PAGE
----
I like Charlie Kaufman — Eternal Sunshine of Spotless Mind, Being John Malkovich. His new movie, Synecdoche, New York, looks fab. Kaufman believes in a life of the mind and that’s why I’m waving to him as he sadly takes off with his solipsism in the face of public scorn. You could call him a poster boy for postmodernism and a bright buckle off Jean Baudrillard’s fancy shoes, but even without the “precession of simulacra,” Kaufman can make a movie that gets us thinking. But that’s not too hard in an industry where talking dogs, the orgy of violence, feel-good blockbusters, and next-door neighbor humor dominates.

We are living in a time of paucity of wit and satire and the life of the mind.

It’s all easy gropes, grisly beheadings, Jane and Dick intellects, bland experiences, milksop music, adult babies with a mother fixation, glamour emotions, lipstick truths, and the fornication of the idiot over the amour of the poet.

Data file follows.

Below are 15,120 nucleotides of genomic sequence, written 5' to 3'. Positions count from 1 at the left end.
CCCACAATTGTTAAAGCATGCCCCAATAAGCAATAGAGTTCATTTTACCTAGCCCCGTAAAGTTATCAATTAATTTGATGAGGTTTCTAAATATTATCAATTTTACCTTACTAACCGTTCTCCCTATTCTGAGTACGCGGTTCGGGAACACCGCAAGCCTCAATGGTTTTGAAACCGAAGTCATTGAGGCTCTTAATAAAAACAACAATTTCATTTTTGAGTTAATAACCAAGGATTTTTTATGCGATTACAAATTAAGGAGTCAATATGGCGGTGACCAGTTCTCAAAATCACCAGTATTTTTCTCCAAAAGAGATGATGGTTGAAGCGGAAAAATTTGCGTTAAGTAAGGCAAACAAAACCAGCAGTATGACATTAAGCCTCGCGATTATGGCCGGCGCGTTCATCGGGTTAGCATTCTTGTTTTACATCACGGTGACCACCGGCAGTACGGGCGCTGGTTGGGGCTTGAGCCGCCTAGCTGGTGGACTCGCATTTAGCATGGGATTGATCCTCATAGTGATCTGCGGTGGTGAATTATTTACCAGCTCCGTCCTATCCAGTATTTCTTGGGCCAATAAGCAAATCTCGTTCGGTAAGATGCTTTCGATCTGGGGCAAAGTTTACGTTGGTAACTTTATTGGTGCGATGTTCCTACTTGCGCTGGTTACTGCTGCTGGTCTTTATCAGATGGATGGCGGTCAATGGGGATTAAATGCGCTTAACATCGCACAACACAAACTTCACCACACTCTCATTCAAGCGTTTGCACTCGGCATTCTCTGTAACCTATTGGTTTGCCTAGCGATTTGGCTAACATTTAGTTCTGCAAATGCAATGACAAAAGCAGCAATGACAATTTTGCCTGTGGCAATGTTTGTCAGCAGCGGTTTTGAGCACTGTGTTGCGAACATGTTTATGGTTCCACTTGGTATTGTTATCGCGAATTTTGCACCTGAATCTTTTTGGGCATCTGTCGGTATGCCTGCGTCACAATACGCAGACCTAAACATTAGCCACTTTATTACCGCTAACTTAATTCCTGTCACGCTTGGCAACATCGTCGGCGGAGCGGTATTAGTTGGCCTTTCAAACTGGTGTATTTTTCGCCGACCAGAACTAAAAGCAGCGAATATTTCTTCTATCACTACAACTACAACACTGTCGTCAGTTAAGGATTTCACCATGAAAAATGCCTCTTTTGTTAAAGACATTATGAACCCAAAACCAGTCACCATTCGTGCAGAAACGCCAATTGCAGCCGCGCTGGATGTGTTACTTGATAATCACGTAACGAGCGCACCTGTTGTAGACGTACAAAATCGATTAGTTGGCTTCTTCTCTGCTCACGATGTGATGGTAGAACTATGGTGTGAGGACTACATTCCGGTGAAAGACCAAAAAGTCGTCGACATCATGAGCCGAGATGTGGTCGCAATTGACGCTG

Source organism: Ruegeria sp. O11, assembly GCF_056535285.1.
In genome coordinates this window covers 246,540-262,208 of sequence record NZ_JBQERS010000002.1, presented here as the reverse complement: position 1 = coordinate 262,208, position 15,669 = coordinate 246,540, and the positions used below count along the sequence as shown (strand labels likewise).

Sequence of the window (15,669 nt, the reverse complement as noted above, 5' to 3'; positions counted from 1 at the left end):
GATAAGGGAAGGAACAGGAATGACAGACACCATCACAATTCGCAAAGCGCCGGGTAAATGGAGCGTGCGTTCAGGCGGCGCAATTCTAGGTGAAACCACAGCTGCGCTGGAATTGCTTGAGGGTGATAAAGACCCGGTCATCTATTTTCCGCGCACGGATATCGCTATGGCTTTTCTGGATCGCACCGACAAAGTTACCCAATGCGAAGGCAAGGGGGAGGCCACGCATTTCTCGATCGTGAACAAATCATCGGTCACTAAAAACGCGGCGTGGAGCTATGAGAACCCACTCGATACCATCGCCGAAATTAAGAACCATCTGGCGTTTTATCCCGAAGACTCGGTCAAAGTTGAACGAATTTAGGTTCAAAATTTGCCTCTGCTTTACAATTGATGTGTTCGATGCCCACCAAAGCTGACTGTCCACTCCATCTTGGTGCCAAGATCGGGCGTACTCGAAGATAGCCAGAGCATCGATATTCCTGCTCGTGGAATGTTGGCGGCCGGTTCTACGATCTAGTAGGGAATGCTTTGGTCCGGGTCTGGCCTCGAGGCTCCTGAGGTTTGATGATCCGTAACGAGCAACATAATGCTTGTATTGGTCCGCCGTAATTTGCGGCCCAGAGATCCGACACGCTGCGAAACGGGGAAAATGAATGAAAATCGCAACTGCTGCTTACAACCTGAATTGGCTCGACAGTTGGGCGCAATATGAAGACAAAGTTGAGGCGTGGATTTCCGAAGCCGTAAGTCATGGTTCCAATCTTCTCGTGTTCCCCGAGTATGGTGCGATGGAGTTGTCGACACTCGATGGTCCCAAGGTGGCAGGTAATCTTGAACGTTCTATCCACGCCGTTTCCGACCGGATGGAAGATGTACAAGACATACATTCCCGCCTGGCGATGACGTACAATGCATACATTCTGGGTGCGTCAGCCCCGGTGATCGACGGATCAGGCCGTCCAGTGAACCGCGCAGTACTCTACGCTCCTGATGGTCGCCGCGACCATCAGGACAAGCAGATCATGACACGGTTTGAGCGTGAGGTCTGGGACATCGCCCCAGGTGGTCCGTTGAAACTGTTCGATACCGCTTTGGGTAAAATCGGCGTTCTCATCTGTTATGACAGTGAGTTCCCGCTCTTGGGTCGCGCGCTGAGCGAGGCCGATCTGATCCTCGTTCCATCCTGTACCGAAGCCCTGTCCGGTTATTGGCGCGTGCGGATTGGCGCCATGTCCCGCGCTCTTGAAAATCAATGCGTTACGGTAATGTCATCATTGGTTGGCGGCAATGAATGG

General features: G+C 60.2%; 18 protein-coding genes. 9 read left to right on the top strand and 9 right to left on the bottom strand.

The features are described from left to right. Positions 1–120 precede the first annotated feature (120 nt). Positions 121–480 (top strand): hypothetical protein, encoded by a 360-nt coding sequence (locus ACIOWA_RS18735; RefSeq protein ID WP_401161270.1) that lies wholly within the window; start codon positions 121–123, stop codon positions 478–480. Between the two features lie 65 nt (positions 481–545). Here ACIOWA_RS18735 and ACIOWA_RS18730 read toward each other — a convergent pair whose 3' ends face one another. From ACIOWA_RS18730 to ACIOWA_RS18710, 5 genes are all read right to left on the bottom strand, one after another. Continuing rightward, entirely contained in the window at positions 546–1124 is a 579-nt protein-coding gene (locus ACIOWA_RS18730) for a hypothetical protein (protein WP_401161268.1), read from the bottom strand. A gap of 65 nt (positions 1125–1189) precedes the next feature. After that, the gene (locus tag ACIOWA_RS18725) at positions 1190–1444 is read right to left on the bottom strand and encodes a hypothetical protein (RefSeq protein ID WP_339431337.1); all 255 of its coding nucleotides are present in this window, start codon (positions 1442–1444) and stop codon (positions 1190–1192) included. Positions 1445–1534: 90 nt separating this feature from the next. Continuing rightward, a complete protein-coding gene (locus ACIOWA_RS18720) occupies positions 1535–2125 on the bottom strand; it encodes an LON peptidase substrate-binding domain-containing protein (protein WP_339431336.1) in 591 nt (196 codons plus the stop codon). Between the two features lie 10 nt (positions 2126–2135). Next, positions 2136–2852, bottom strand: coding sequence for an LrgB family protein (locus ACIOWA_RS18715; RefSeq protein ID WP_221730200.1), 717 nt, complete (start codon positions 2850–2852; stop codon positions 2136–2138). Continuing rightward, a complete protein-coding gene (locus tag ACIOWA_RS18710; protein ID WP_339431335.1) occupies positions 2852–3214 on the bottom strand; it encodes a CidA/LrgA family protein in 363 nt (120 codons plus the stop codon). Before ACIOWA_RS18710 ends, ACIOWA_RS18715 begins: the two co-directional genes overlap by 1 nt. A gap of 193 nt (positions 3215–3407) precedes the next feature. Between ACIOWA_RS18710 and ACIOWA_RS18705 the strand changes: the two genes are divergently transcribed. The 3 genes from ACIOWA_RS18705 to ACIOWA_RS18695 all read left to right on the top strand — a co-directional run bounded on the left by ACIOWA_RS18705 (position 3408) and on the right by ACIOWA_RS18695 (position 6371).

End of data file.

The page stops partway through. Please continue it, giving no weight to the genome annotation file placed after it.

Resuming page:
I think if you asked the average man if he’d rather shag the washerwoman or fuck the marquess, he’d produce an anvil.

If you asked the same man if he’d rather read a book or squelch around in the same ignorance, he’d produce a pitchfork and shout for your burning.

If you asked the same man if he’d watch a movie that stimulated his whole being or shut down everything but the groin, he’d produce a vibrator.

If you asked the same man if he could name just one tree, flower, distant planet or guess the next American Idol, he’d produce something made in China and call it homespun ingenuity.

If you asked the same man about life, love, death, he’d talk to you about money, fear, and hate. Then he’d produce an atom bomb.

The seldom seen kid

Fantastic Mr. Fox

Saw a fox last night as I drove home. Sleek beauty. Made me think of Hughes’ thought fox and the hot stink of cunning.

He just glided across the moon-streaked road, dry leaves kicked up into wizened swirls as he ambled from one dark side to the other. I slowed the car and caught his bright eyes turn toward me and then he was gone.

I sat in the idling car for a bit, feeling night closing in, clouds sniffing around the moon, and somewhere a fox, deep in his own trot, seeking a young turkey or a little mouse to pass the evening with.